In fond memory of a legendary teacher, we wanted to revive some timeless wisdom David Howard shared with us back in 2001.


• Instead of talking to students for 15 minutes, put what you are trying to say in the steps.

• Give students a physical analysis to see the kind of bodies that they are working with. Look at the structure: the size of the head, the neck, the arms, the width of the hands, the length and width of the torso, the size of the hips, the length of the waist, legs and feet. Are they hyperextended or do they have bowed legs or tibial torsion? It is helpful to keep a file on students. What kind of exercises did you give the student? Did they work? What have you changed?

• To keep your teaching fresh, think about the way you put steps together. Teachers fall into familiar patterns in developing combinations and end up using the same kinds of steps in the same kind of order. For instance, if you work with the same group every day, give them a turning class one day. We talk about spotting but how many teachers give spotting exercises?

• Think about the kind of music that you use and try to vary the tempo. When working with CDs, teachers tend to use the same kind of music. Without an accompanist, you might do everything on a 3/4, and the CD isn't going to say, “Hey, this is the eighth 3/4 you've used in a row, why don't you do something on another time signature?"

• Study as much as you can. Learning more about music, anatomy and kinesiology will really open up your mind.

• A lot of what dance teachers say is very negative. Try saying, “I suggest you do this," rather than “Don't do that." If you give the student possibilities, they won't feel like they have failed.

• Watch other people teach.

• Make notes about what you do in class and refer back to them.

•To continue to grow as a teacher, you should go to as many seminars and watch as many videos as you can. There are also a lot of books that you can read and lots of performances you can attend.

• Take time to evaluate what you're saying in class, and whether it's working. Just because it worked for you as a student doesn't mean it's going to work for other people.

• Keep students curious by giving them new ideas all of the time. Rather than just repetition, give them information that they can work with.

• Your eye is your most valuable tool.

• The most important thing is to develop healthy human beings. Realize that not all students want to be professional dancers. Some are just doing it because they enjoy it and want to go on to something else.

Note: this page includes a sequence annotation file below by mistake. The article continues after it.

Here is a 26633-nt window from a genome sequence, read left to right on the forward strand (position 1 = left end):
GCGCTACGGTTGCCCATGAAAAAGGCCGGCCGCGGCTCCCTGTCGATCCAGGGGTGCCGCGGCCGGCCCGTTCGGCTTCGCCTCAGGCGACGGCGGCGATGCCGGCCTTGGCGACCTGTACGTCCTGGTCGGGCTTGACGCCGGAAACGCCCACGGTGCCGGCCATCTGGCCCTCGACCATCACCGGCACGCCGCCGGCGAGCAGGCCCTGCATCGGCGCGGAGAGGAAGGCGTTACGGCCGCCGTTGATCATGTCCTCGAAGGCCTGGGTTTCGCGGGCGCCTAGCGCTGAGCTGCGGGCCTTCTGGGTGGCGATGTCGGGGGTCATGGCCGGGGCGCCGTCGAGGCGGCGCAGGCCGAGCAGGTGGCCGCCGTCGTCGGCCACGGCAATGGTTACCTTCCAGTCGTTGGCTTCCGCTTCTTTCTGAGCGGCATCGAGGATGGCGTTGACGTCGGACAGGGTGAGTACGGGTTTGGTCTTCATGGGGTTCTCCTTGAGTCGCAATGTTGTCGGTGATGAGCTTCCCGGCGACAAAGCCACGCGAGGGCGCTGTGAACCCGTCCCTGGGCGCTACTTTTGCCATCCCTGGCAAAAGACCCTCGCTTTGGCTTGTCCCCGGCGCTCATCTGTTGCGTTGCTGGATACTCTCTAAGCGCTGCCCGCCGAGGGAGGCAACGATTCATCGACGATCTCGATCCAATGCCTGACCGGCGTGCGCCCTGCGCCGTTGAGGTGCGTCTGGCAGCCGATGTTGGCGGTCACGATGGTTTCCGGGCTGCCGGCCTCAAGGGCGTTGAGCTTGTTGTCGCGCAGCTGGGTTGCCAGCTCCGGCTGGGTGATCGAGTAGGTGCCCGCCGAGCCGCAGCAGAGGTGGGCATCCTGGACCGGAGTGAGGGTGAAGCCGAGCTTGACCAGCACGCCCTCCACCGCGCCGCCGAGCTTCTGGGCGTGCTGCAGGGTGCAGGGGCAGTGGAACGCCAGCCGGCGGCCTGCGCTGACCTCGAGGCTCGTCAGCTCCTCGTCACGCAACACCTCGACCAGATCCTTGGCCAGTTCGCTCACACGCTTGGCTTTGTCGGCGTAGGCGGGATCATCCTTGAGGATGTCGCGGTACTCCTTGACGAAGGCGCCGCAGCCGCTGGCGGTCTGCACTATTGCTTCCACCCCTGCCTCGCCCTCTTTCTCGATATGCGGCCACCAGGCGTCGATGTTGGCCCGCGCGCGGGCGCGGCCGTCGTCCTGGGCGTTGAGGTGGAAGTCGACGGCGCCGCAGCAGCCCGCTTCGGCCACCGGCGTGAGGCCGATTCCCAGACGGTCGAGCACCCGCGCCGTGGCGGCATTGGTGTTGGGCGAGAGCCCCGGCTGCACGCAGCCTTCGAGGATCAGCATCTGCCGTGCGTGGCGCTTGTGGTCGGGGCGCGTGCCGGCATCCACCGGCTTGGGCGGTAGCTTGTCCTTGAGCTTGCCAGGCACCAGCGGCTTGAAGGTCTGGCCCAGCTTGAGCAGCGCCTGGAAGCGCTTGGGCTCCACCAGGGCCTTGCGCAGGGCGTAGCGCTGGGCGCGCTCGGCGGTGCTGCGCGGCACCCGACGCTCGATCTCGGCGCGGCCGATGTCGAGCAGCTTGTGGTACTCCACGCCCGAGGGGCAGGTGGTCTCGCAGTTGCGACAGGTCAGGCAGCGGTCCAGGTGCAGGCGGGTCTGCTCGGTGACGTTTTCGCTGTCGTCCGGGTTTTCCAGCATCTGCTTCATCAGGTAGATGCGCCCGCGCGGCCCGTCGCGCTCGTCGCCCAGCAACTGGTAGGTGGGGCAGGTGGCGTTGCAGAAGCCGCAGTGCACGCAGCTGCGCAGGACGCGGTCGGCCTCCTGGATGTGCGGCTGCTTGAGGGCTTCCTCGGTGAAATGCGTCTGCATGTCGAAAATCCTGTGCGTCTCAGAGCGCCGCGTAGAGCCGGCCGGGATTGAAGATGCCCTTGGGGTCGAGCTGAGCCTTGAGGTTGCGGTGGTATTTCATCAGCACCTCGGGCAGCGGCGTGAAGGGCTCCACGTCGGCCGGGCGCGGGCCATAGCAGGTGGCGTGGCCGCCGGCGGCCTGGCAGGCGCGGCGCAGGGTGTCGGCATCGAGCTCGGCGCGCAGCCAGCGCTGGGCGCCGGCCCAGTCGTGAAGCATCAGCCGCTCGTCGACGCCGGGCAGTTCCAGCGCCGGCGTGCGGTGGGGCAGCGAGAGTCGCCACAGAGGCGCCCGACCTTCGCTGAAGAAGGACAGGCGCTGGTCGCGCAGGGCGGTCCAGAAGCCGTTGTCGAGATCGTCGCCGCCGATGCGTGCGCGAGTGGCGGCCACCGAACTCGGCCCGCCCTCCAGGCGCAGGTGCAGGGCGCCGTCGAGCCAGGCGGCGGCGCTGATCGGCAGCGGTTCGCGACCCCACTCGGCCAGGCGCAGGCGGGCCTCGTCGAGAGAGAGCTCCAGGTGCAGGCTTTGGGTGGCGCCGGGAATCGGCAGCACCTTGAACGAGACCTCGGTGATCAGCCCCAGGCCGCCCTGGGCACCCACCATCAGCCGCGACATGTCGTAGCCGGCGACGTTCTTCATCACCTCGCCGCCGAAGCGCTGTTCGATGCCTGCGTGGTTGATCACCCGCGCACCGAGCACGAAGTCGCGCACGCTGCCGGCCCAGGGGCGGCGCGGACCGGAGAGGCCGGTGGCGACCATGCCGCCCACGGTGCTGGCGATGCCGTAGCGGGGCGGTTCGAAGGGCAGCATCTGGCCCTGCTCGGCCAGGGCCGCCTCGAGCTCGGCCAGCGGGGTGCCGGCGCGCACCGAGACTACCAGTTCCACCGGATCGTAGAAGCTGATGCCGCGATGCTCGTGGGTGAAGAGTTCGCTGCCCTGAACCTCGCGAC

• You have to establish emotional boundaries when you teach, just like a parent.

• Training a body in the healthiest, most efficient way should be your aim.

The Conversation
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Just for fun

Here's "The Twelve Days of Christmas" dance teacher style! Try your hand at writing your own lyrics to the song, and share it over on our Facebook page.

You may even want to sing this at your studio's holiday party this year—it's a smash, if we do say so ourselves 💁.

You're welcome!

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Dance Teacher Tips
via Youtube

Finding music is arguably the most challenging aspect of choreography. Songs that speak to you in a deep and genuine way are seriously hard to come by! To help, here are five music artists who provide choreography inspiration magic to all who listen to them. They're all the rage this year, and if you follow their music down the rabbit hole of streaming services long enough, you'll find exactly what you're looking for, for your next group number or solo.

You're welcome!

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Dance News
Photo credits, clockwise from bottom left: Peter Mueller, Courtesy Cincinnati Ballet; Jayme Thornton; Jochen Viehoff, Courtesy Stephanie Troyak; Karolina Kuras, Courtesy National Ballet of Canada; Natasha Razina, Courtesy State Academic Mariinsky Theatre; Kim Kenney, Courtesy Atlanta Ballet; Jim Lafferty; Arian Molina Soca, Courtesy Pennsylvania Ballet; Altin Kaftira, Courtesy Dutch National Ballet; Scott Shaw, Courtesy Shamar Wayne Watt

Every year we love to see Dance Magazine's coveted list of the dancers, choreographers and companies that are on the verge of skyrocketing in the field of dance. This year's picks are nothing short of exceptional.

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Sponsored by TutuTix
Photo by Gez Xavier Mansfield on Unsplash

The start of a new calendar year—smack dab in the middle of the studio year—often brings its own challenges, issues and focuses. Here are two big questions on the minds of studio-business leaders as they head into 2019.

Are we giving our students what they really need? After taking some senior dancers to college dance auditions, Dale Lam noticed how they struggled with the modern portion. "They did fine in ballet," she says, "but then when it came to the modern part, they were fish out of water."